MLB — Oakland Athletics aren’t going away in AL West race

MLB


The Houston Astros and Oakland Athletics went at it on Sunday in a playoff-like atmosphere in Oakland, with first place in the American League West on the line. The Astros won 9-4 and Justin Verlander registered his 200th career victory, but the A’s won the weekend and made the loud statement that they can go toe-to-toe with the defending champs.

Oakland won the first two games of the series to create the tie heading into Sunday’s game, including a dramatic, 10-inning, come-from-behind victory on Friday. The A’s beat up Dallas Keuchel on Saturday as Trevor Cahill dominated, allowing one hit over seven innings. And while Verlander got the win on Sunday, he left a little bloodied as the A’s clocked three home runs off him 5⅓ in shaky innings.

Indeed, Verlander’s continued issues with the long ball are just one thing the Astros need to fix if they’re going to hold off the A’s down the stretch. In his past seven starts, Verlander has allowed 14 home runs over 38 innings — that’s after allowing 12 over his first 131⅔ innings.

All three home runs Sunday came off his four-seam fastball — Matt Chapman on a 3-2 pitch in the first, and Khris Davis with first-pitch home runs in the first and third innings. The fastball has been a big problem of late for Verlander:

Through July 10: 2.05 ERA, .195/.246/.330 versus fastball
Past seven starts: 4.74 ERA, .317/.345/.732 versus fastball

The big out of the game came after Verlander exited in the sixth with a 6-4 lead and runners at first and third and one out. Brad Peacock entered, fanned Stephen Piscotty, walked Marcus Semien to load the bases and finally escaped the jam after an eight-pitch battle with Mark Canha, getting him swinging on a slider after Canha had fouled off three fastballs.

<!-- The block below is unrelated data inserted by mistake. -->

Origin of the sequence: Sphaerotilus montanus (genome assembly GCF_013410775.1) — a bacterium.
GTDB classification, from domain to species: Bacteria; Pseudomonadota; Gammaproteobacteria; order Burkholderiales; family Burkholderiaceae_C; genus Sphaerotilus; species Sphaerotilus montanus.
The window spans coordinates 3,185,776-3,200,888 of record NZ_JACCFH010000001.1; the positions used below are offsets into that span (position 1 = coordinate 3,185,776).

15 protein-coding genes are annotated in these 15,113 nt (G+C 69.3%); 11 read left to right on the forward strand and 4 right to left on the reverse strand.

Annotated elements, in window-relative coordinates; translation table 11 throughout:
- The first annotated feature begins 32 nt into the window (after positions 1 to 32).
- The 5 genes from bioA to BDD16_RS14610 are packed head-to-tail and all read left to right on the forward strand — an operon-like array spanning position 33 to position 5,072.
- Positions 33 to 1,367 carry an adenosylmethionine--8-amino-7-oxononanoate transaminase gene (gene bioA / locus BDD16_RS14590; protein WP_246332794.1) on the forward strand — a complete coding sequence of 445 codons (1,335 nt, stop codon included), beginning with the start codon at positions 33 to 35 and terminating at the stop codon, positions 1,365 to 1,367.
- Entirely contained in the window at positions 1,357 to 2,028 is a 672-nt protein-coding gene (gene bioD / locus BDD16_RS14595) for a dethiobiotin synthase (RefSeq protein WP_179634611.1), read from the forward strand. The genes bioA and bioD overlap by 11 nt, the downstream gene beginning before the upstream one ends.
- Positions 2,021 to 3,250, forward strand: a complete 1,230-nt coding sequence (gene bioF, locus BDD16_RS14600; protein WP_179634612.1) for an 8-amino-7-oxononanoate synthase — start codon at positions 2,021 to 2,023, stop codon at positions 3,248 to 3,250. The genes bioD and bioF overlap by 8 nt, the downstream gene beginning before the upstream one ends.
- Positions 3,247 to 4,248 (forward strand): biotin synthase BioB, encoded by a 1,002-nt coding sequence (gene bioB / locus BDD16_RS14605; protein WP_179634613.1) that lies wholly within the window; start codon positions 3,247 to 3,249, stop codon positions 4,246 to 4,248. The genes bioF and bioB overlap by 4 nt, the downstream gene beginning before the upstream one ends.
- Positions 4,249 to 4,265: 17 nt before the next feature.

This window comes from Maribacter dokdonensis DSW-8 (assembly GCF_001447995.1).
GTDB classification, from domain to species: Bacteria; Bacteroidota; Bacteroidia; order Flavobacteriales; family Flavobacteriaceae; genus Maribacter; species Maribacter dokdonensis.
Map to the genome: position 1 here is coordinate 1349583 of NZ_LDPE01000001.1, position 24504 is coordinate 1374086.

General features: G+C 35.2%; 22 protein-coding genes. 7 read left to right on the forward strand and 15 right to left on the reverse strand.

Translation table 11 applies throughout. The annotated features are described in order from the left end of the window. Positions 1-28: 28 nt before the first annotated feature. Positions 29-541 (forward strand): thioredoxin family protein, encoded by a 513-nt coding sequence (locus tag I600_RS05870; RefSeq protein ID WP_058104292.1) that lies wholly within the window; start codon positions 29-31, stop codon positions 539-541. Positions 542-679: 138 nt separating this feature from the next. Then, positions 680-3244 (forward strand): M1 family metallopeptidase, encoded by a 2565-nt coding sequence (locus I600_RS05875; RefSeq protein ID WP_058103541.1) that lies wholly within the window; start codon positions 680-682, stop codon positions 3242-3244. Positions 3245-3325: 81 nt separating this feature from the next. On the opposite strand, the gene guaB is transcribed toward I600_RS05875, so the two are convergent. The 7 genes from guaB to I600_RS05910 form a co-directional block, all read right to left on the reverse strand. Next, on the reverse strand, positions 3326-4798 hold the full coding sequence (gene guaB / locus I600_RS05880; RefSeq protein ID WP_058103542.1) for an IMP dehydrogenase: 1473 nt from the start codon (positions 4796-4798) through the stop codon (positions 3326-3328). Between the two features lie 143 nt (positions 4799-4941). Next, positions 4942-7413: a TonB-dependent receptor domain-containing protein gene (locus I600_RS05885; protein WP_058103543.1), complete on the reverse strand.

Still, 200 wins is a huge milestone and given that Verlander ranks fourth in the AL in ERA, first in innings and first in strikeouts, he’s still at the top of his game (other than this little slump). Since reaching the majors in 2005, nobody has more wins:

Verlander: 200
CC Sabathia: 190
Zack Greinke: 176
Jon Lester: 171

Verlander joins Sabathia and Bartolo Colon as the only active pitchers with 200 wins and 2,500 strikeouts. In fact, of the other 21 right-handed pitchers with those totals, all but four are in the Hall of Fame: Roger Clemens, Mike Mussina, Curt Schilling and Colon. So a tip of the hat to one of the very best we’ve ever seen.

As for the A’s, it was still a good weekend as they show no signs of slowing down. The late-game bullpen is lethal — they haven’t lost a game all season in which they led after seven innings — and deeper with the acquisitions of Jeurys Familia and Fernando Rodney. They don’t really need many innings from the starters, but the starters have been pretty good as well. On June 15, the A’s were 34-36 and 11.5 games behind the Astros, but look at what the rotation has done since:

Before June 15: 4.41 ERA, .730 OPS, 17.5% SO rate, 6.4% BB rate, 3.5% HR rate
After June 15: 3.74 ERA, .697 OPS, 17.6% SO rate, 6.6% BB rate, 2.5% HR rate

Then there’s Davis, the most underappreciated slugger in the game:

He’s headed to his third straight 40-homer season. Only 44 players have had at least three 40-homer seasons and only 24 of those did it three seasons in a row.

Maybe the Astros can turn it back on. Carlos Correa has been back for eight games, they got George Springer back this weekend and Jose Altuve is expected to return this week from his knee discomfort. None of those three, however, have hit as well as last season.

Unfortunately, the teams have just three games left against each other, Aug. 27-29 in Houston. Looks like there will be a lot of scoreboard watching in September in Houston and Oakland.

Rockies sweep Braves: The Rockies finished off a huge four-game weekend in Atlanta with a 4-2 victory behind German Marquez‘s seven strong innings. The Rockies won 5-3 on Thursday with three runs in the ninth, pounded out 16 hits in an 11-5 win on Friday, then scored three runs in the ninth to tie it on Saturday (after there were two outs and nobody on) and won in 10 innings on DJ LeMahieu‘s go-ahead home run. It’s one of those series that has the potential to change the directions of both teams.

The Rockies now head home to face the Padres, ending a streak of 46 games in a row against opponents that entered the game over .500 — the longest such stretch in MLB history (via Elias Sports Bureau research). Impressively, they went 30-16 in those games. Included in this stretch were sweeps over the Giants, Mariners, A’s and Braves, plus a 5-2 mark against the Dodgers. Some notes from this 46-game stretch: